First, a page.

That audience is a striking component here since most filmed versions of live theater eschew that aspect of the performance. But Heller felt it was essential to convey the experience of the show. “Theater is a commune between the cast and the audience in the best way,” she notes. “And there's a beautiful part of the play where Heidi talks about a penumbra being the shadowy space between the light and the dark and that the theater is like that. We really wanted to capture this relationship that's happening between Heidi and the audience. The whole thing changed and shifted depending on how that communication was going.”
They filmed multiple performances over the course of the show’s final week on Broadway in August 2019, seeking to capture the varied shades of that give-and-take with a living, breathing audience. It required them to raise the house lights significantly more than they normally would during a performance.
The actors and production team were already feeling emotional about nearing the end of their run, but the conditions necessary to capture the audience on camera made Schreck feel even more emotionally raw. “That part was really scary because I wasn't used to seeing people's faces,” she admits. “Knowing that we were filming it to bring to a larger audience made it more emotional for me. Some of the things I talk about, that I had become accustomed to talking about, hit me in a new way because I knew that it would be going out to a larger audience.”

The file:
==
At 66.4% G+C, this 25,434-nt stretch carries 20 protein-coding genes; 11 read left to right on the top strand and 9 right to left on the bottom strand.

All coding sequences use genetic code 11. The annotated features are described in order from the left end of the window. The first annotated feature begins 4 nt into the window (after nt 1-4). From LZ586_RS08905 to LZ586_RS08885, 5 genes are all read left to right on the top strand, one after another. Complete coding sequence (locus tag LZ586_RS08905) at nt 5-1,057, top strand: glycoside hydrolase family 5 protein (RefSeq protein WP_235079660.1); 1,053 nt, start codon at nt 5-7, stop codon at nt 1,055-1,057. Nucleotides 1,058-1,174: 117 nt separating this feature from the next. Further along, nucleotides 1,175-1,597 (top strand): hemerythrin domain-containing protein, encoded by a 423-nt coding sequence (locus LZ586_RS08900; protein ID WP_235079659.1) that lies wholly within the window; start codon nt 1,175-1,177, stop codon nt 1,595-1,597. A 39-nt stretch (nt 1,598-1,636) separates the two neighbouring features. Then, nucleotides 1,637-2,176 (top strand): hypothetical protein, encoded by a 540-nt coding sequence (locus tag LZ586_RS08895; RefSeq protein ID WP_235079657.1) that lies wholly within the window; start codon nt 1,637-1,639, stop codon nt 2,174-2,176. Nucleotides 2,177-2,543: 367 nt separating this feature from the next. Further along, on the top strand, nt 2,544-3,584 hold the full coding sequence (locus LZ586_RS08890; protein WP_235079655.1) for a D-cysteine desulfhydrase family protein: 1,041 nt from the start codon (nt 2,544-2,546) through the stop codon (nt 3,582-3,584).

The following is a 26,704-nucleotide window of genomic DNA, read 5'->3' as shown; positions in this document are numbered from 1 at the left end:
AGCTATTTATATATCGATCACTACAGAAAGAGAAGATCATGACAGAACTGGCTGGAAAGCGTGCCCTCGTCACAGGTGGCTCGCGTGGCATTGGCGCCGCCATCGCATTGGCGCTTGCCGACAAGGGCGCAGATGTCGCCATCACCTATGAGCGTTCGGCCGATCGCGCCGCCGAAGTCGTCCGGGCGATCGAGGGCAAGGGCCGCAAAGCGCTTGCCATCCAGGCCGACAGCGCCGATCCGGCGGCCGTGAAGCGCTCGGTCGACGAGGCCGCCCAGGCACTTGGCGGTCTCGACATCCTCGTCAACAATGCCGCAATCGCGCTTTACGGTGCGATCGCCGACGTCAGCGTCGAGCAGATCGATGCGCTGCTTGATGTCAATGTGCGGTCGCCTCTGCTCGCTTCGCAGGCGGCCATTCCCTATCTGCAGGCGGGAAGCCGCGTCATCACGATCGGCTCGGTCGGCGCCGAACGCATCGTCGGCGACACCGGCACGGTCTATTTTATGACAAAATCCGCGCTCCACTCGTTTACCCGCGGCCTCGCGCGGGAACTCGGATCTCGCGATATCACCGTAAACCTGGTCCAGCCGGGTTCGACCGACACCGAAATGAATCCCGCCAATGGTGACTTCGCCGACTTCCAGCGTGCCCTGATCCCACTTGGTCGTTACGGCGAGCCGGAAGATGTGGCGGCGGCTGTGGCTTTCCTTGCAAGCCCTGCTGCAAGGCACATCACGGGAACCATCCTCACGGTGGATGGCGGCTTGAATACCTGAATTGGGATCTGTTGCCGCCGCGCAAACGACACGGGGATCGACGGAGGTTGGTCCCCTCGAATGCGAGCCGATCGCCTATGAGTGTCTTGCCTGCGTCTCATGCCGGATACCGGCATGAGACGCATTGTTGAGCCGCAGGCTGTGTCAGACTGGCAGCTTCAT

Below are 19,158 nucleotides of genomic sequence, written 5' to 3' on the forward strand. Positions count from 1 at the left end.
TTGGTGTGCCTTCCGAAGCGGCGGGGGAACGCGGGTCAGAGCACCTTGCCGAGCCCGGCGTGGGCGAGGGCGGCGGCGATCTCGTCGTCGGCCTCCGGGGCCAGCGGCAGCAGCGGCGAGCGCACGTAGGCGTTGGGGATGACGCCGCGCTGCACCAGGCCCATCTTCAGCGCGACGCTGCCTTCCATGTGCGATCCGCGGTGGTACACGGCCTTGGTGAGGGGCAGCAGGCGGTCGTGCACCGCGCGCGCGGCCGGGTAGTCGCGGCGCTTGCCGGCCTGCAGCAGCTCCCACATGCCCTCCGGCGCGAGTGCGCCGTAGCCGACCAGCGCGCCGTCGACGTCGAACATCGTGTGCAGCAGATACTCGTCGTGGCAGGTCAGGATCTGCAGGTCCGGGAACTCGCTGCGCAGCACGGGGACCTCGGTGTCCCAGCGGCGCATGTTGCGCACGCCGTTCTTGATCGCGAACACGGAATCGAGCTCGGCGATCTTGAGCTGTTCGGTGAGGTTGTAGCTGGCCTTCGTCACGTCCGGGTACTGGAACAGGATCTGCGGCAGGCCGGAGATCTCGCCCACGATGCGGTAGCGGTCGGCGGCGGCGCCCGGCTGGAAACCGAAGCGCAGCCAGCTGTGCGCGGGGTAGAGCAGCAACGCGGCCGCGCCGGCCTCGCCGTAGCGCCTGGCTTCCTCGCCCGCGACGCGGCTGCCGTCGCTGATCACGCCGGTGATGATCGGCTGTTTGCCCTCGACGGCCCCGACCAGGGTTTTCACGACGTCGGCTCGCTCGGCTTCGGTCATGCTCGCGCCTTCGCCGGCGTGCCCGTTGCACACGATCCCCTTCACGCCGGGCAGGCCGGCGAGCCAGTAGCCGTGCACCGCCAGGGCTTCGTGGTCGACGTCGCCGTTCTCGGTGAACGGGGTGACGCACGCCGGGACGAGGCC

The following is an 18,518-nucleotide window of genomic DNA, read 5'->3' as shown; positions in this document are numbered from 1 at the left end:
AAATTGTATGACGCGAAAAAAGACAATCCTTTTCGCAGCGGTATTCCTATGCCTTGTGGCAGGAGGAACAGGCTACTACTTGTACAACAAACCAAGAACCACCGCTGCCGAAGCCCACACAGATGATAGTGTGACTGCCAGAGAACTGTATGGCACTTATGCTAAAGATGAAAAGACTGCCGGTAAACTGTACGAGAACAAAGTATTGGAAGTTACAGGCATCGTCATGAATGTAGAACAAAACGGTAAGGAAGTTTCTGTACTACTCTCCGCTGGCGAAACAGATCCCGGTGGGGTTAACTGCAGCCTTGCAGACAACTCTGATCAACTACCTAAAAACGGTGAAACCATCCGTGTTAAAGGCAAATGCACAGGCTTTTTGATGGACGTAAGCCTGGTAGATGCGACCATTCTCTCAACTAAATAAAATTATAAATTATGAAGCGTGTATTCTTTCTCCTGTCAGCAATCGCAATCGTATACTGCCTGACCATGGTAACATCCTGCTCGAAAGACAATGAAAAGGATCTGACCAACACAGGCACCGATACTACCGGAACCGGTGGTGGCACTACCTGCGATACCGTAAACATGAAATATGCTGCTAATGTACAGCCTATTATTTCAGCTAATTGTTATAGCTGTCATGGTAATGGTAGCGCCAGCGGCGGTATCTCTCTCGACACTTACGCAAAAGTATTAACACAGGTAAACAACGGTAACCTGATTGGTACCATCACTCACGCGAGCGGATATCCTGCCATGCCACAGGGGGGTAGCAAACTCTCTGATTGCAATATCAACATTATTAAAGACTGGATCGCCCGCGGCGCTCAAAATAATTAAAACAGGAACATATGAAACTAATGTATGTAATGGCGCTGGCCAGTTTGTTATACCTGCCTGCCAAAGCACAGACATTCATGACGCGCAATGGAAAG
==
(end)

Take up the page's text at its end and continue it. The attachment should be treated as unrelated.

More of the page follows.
Editing the show together also helped Schreck consider the play and its structure in different ways. “I was a little shocked at how airtight it was,” she says. “Even though I know the text is very tightly structured, I thought I was, performance-wise, a little looser and I saw that this is a very shaped performance. I've been performing it for a long time, and it was interesting to see how airtight it was when I was cutting between different versions and we were trying to figure out which shots to use.”
The one thing that falls outside of that is the show’s closing debate, where Schreck engages with either Rosdely Ciprian or Thursday Williams over whether to keep or abolish the Constitution. Each night they would flip a coin, establishing who would argue for or against the Constitution, and run from there. The Amazon version features Ciprian, but there’s also a bonus option to watch a different version of the debate with Williams.